PLO guerrillas, Sinai squatters keep Israel on its toes
Jerusalem — Israel is worried by a border and a border-to-be -- southern Lebanon and northern Sinai.
In the north, Israeli military officials continue to express concern over what they contend is growing Palestinian armed strength in southern Lebanon -- but so far the Israeli Army is not moving into action.
In the south, however, the Army has already been committed -- to prevent diehard settlers in northern Sinai from bringing in sympathizers. And elsewhere along the soon-to-be Egyptian-Israeli border, there are tough boundary demarcation issues to be resolved.
This is the way Israel's two-front, semimilitary, semipropaganda campaign is going:
Southern Lebanon: Moshe Arens, Israel's ambassador to Washington, recently outlined his country's estimate of the Palestine Liberation Organization's (PLO) strength in southern Lebanon. Israeli government and military officials say the buildup continues to threaten their northern cities.
Defense Minister Ariel Sharon March 7 said Israel does not, however, intend to invade southern Lebanon ''unless there is a clear provocation.'' But some Western sources remain concerned the Israelis would like to attack northward while the Egyptians are still tied down waiting anxiously to get back the rest of Sinai next month.
Special US envoy Philip C. Habib, at the close of his fifth Mideast mission since last May, told Israeli officials that conversations with leaders in Saudi Arabia, Jordan, and Syria convinced him that none of these Arab states wants to see the cease-fire broken.
For the moment Israeli officialdom appears to agree with this view. The PLO buildup still should be neutralized and the Syrian antiaircraft missiles in Lebanon's Bekaa Valley still should be removed, officials say, but the Israeli Foreign Ministry reiterated March 8 that Israel ''would not attack if we are not attacked.'' (Reuters reported March 8 that the PLO said its commandoes and Lebanese leftist allies would strike deep inside Israeli-held territory if Israeli leaders persisted in making such ''provocative statements.'')
Northern Sinai: Israeli settlers in the last patch of Sinai captured from Egypt in 1967 are reported to be fortifying buildings with sandbags and storing provisions and projectiles. The Israeli Army has been evicting squatters for 11 days and recently set up roadblocks to prevent Israeli sympathizers from entering the area. This week work resumed by the World Zionist Organization on dismantling the settlements. Evacuation of legitimate settlers is scheduled for late this month.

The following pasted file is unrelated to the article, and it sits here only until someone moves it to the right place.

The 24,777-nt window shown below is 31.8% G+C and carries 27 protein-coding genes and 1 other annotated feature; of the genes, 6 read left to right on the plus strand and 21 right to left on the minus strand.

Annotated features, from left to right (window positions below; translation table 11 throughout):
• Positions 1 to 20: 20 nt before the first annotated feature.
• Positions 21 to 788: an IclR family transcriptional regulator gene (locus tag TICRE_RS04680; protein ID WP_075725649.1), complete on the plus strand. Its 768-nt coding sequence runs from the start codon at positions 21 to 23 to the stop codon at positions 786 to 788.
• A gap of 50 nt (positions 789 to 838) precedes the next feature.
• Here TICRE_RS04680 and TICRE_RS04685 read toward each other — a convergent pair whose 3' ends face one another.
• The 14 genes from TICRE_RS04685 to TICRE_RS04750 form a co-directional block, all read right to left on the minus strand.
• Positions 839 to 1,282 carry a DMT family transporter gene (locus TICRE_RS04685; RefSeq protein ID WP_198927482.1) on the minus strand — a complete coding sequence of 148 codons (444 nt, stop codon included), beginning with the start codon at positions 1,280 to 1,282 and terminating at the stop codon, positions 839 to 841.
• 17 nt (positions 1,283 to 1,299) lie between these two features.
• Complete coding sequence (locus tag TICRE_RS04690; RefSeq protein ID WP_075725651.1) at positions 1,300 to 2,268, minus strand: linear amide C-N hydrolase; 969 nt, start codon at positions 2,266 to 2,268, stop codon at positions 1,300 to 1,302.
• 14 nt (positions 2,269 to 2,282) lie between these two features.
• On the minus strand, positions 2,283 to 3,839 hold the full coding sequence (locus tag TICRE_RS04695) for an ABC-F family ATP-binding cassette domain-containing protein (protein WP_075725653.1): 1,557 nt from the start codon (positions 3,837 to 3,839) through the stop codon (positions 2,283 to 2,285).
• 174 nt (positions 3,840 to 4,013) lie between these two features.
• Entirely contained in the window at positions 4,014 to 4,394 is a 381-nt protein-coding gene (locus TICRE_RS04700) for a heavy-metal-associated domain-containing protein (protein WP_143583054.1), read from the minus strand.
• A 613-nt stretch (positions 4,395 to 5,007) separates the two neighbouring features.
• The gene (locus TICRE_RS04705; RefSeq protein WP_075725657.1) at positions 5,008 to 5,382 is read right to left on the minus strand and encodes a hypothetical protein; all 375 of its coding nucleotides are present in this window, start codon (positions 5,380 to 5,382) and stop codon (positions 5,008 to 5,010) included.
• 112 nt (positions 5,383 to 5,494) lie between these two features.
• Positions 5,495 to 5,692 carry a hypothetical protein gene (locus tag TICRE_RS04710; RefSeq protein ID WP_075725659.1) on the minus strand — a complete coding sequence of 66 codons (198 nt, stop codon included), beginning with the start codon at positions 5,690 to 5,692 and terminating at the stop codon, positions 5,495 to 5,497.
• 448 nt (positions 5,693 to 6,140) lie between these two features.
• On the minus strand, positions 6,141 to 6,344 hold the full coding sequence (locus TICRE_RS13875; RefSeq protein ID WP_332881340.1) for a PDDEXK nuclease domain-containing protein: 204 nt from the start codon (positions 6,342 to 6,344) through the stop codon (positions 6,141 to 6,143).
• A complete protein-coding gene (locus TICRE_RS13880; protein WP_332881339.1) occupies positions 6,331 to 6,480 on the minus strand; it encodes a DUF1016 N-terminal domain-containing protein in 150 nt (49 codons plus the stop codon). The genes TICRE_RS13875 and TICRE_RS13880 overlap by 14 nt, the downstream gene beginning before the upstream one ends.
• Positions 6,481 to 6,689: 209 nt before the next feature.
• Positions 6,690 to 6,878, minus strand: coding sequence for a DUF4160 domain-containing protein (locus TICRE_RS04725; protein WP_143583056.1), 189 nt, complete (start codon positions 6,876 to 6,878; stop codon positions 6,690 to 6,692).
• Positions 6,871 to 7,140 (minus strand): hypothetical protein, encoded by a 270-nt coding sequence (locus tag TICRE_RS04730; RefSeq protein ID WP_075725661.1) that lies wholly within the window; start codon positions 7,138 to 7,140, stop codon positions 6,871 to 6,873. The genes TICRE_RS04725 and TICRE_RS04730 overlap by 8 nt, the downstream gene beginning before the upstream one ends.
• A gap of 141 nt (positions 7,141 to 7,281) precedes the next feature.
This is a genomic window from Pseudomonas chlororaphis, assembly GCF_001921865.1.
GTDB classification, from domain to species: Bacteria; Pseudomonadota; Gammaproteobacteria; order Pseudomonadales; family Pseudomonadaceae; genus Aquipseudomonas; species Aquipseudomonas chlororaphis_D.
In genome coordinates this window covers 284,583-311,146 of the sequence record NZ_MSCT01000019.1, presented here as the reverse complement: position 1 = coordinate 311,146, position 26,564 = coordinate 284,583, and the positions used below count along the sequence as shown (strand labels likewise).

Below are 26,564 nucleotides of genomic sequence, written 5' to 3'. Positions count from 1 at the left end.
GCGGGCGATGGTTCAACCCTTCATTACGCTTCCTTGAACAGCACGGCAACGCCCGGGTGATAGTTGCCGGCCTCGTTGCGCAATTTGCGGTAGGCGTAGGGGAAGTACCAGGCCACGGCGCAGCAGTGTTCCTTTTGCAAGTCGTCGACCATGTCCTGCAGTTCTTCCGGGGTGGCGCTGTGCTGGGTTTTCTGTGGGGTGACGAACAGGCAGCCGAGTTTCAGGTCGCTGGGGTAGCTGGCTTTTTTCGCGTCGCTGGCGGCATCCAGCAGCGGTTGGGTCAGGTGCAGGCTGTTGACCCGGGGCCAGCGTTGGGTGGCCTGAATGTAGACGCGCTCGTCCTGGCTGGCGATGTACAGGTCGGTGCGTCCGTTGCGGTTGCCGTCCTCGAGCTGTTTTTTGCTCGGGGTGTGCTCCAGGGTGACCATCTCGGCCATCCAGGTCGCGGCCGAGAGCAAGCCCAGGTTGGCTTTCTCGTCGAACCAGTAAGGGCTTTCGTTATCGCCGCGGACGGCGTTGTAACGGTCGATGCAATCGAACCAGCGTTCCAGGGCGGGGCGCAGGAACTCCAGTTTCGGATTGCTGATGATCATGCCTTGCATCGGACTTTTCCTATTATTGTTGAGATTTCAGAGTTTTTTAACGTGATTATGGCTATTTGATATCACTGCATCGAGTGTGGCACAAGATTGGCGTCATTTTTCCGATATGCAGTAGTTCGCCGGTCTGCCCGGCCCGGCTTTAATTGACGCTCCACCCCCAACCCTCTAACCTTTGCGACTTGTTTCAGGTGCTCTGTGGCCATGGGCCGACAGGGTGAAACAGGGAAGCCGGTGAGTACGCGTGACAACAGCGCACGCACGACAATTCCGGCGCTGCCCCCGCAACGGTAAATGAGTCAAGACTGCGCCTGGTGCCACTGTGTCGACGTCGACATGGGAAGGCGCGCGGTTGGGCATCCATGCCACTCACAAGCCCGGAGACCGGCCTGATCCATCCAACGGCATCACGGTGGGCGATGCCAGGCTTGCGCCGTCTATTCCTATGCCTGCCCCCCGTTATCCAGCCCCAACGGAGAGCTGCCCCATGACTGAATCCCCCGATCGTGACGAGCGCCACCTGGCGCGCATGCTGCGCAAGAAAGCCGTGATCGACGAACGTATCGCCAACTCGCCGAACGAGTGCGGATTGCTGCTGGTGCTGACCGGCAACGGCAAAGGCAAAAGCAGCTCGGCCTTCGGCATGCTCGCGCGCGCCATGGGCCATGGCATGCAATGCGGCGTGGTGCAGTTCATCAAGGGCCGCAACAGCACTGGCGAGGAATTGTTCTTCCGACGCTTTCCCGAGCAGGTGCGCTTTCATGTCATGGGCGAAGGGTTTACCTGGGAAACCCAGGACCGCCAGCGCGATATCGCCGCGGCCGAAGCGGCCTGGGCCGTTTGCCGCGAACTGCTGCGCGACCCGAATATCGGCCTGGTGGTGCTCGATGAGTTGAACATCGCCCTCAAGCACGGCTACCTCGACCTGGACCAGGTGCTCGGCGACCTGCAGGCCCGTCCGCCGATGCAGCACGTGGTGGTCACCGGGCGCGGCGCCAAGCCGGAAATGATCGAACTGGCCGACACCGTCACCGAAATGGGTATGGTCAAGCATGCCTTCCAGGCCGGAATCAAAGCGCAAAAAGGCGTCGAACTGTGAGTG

The internal strife over Sinai withdrawal has spread to the West Bank, where hard-line Israeli settlers blocked roads March 7. There is considerable concern in the Israeli press about the protests becoming violent. The Jerusalem Post March 8 urged ''all the forces of peace to stand fast together.''
Elsewhere along the pullback line, problems remain with Egypt over how the border will cut through the city of Rafah and whether Israeli property (including a new hotel complex) in Eilat is in Israel or Egypt. Defense Minister Sharon and Egyptian Foreign Minister Kamal Hassan Ali were met in Israel March 8 to try and resolve the differences. Mr. Sharon reportedly sent Cairo a stern message warning that if the differences over border problems were not resolved, the Israeli withdrawal would not take place.
Southern Lebanon and the northern Sinai have had a ripple effect on Israel's two Camp David partners, Egypt and America. Due in part to fears Israel might attack the PLO while he is in Lebanon, Egyptian President Hosni Mubarak is reluctant to visit Israel. Neither does Mr. Mubarak wish to visit Jerusalem, which Israel claims as its capital. But Mr. Mubarak is caught in a position of not wanting to anger Israel, and jeopardize Israeli withdrawal, before April 25.
Washington and Tel Aviv have been arguing over the actual extent of PLO buildup in southern Lebanon. Israeli Prime Minister Menachem Begin is reported to be angry that President Reagan has asked Israel to provide evidence that it is not simply waiting for a minor provocation to launch an all-out attack on the PLO.